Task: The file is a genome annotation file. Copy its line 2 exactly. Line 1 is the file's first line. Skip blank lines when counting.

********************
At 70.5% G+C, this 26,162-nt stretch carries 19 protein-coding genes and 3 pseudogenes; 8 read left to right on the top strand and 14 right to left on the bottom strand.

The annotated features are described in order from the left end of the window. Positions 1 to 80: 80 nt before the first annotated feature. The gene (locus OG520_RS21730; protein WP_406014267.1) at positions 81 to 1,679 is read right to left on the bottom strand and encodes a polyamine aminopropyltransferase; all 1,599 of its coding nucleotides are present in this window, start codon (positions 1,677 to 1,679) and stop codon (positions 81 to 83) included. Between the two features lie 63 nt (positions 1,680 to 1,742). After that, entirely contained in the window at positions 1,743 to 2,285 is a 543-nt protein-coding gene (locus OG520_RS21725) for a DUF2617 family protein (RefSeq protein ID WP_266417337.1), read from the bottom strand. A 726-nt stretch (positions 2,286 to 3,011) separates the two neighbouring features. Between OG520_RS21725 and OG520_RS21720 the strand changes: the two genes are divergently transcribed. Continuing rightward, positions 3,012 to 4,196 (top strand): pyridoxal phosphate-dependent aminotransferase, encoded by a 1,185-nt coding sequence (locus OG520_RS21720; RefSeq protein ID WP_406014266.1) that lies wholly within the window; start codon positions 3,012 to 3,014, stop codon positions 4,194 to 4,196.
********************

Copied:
The annotated features are described in order from the left end of the window. Positions 1 to 80: 80 nt before the first annotated feature. The gene (locus OG520_RS21730; protein WP_406014267.1) at positions 81 to 1,679 is read right to left on the bottom strand and encodes a polyamine aminopropyltransferase; all 1,599 of its coding nucleotides are present in this window, start codon (positions 1,677 to 1,679) and stop codon (positions 81 to 83) included. Between the two features lie 63 nt (positions 1,680 to 1,742). After that, entirely contained in the window at positions 1,743 to 2,285 is a 543-nt protein-coding gene (locus OG520_RS21725) for a DUF2617 family protein (RefSeq protein ID WP_266417337.1), read from the bottom strand. A 726-nt stretch (positions 2,286 to 3,011) separates the two neighbouring features. Between OG520_RS21725 and OG520_RS21720 the strand changes: the two genes are divergently transcribed. Continuing rightward, positions 3,012 to 4,196 (top strand): pyridoxal phosphate-dependent aminotransferase, encoded by a 1,185-nt coding sequence (locus OG520_RS21720; RefSeq protein ID WP_406014266.1) that lies wholly within the window; start codon positions 3,012 to 3,014, stop codon positions 4,194 to 4,196.